Month: September 2018

gasido at WERK1 – From coworking into your own office

When Cornelia Klaubert from Munich – then employed by the Linde Group – fell on deaf ears with her idea of using the possibilities of digitisation for the sale of industrial gases, she quit and immediately put her vision into practice herself – parallel to the pregnancy and birth of her child. Perseverance ‘par excellence’ and that has paid off. After about 1.5 years the team of her start-up gasido consists of four people and in addition to first customer relationships, there are talks with big food companies who want to buy nitrogen from gasido. A success story as it is written in the book and closely interwoven with WERK1. In the meantime, they have made it from coworking to their own office.


“After five years in the industry, I noticed how little digital affinity the industry ticks. B2B sales are still completely analogous and run via personal contacts,” Cornelia explains to us when we meet her for an interview in the WERK1 Café. “The potential of the digital operational routes has not yet been tapped at all”. That’s exactly what Cornelia wanted and wants to change. Because: From oxygen in hospitals for the ventilation of patients, to bars that use nitrogen to tap beer, to welding work – the market comprises many products that we all have to deal with on a daily basis. “I believe that these are products that will be sold digitally in the long term. And I think we need to start now. That’s why I quit and started back then.”


The greatest demand at present is for welding gases. The gasido customers to date include, for example, workshops or shipping companies that require the special gases for ships. According to the founder, the next step is to approach major customers. She is primarily supporting her CTO Thomas Obkircher, who is working on the joint start-up from Berlin. There are also the developer Julie Fang and her colleague Karin Stopp, who takes care of customer support and marketing. Cornelia herself studied at the Technical University of Munich and earned her doctorate. It was a matter of course for her that she would also like to found a company here.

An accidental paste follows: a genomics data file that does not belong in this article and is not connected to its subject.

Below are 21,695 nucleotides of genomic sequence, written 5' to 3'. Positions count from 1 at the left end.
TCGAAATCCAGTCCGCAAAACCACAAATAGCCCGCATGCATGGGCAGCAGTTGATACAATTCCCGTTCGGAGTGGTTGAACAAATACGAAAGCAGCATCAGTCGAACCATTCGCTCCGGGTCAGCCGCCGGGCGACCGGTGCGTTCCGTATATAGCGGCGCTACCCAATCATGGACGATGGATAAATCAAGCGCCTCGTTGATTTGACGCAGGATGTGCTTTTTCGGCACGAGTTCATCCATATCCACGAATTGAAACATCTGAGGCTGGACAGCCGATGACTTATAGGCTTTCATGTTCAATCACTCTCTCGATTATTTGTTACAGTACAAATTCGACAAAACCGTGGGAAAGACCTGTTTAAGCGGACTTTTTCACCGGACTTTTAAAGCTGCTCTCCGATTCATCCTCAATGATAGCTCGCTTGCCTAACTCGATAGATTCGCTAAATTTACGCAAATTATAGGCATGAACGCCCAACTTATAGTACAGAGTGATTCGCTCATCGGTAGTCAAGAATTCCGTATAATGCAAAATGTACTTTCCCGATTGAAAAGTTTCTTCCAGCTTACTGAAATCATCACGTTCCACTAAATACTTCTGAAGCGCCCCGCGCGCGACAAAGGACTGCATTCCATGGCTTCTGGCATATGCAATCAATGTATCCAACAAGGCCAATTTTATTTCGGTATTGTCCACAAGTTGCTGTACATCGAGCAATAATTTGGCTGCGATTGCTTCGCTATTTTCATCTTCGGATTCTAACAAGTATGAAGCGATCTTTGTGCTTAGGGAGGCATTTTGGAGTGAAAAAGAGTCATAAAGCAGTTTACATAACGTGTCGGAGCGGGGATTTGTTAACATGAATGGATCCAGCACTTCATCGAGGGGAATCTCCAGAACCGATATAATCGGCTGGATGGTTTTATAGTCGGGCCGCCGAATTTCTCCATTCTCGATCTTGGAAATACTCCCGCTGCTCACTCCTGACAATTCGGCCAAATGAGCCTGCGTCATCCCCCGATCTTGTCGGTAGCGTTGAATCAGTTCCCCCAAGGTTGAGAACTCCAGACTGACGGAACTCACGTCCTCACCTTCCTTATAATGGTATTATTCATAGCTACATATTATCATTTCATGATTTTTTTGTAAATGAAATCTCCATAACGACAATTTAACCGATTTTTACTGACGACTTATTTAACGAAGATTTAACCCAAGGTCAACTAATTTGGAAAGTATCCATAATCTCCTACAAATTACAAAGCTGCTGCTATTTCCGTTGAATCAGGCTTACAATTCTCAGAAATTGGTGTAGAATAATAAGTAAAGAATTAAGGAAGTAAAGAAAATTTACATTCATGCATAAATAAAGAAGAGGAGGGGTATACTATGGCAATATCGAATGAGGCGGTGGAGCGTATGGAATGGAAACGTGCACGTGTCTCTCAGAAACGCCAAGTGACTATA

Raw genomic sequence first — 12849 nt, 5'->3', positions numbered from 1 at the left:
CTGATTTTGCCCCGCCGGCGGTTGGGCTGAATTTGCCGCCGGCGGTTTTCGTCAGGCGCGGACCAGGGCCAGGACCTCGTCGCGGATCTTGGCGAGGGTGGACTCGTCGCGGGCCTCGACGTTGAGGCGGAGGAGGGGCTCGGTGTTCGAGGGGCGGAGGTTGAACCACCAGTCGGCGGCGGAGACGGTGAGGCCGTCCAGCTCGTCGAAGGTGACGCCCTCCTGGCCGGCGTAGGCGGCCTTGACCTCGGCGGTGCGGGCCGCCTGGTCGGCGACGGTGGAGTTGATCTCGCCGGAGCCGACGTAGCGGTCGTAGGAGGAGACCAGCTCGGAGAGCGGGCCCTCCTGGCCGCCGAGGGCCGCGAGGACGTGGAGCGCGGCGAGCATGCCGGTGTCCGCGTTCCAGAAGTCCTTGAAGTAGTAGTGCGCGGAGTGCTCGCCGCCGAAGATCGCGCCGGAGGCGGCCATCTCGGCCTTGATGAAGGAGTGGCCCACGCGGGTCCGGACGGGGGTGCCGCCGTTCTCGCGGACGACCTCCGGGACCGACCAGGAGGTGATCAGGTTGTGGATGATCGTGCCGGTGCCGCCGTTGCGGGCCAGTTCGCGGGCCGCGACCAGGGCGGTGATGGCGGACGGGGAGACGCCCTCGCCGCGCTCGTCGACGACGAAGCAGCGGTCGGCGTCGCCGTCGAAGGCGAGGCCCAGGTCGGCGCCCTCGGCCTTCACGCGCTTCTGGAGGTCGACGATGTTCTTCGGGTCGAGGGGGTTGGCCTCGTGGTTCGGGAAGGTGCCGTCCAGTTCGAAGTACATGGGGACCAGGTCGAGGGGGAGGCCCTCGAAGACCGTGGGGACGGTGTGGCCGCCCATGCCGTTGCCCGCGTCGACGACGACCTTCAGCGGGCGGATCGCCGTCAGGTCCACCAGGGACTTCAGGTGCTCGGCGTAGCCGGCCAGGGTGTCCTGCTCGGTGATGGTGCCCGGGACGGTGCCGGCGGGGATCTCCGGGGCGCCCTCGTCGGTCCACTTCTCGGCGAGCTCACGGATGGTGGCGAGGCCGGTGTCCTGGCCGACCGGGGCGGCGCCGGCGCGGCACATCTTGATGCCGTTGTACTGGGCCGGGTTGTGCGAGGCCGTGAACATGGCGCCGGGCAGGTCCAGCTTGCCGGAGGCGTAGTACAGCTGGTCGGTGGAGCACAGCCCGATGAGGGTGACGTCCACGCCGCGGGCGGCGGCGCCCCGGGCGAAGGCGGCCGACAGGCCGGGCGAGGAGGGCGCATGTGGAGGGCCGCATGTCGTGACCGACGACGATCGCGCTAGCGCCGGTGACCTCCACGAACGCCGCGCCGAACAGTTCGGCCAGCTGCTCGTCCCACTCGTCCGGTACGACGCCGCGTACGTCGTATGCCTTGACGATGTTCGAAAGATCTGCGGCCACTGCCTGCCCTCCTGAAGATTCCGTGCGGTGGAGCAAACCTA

“I think a network is very important. And that’s what I have here. During my studies I enjoyed learning in the library – shared suffering is half suffering. That’s why I moved my workplace here to the coworking space right from the start. At WORK1 I think it’s great that so many startups with a digital background come together here and you’re inspired by so many exciting CVs.” The on-site networking obviously works: After all, Cornelia met her CTO Thomas at WORK1. The next milestone was the “Next Commerce Accelerator”, which gasido won. Next Steps: The relaunch of the online shop with improved functions is just finished, new customers are in the pipeline.


When you start up, you have to deal with a variety of tasks: SEO, market analysis, sales, accounting…the list is long. So you have to get used to a lot of things quickly and accept that you don’t understand everything in detail. If someone prefers to work on one thing, but then works in depth, then you’re better off in established companies.”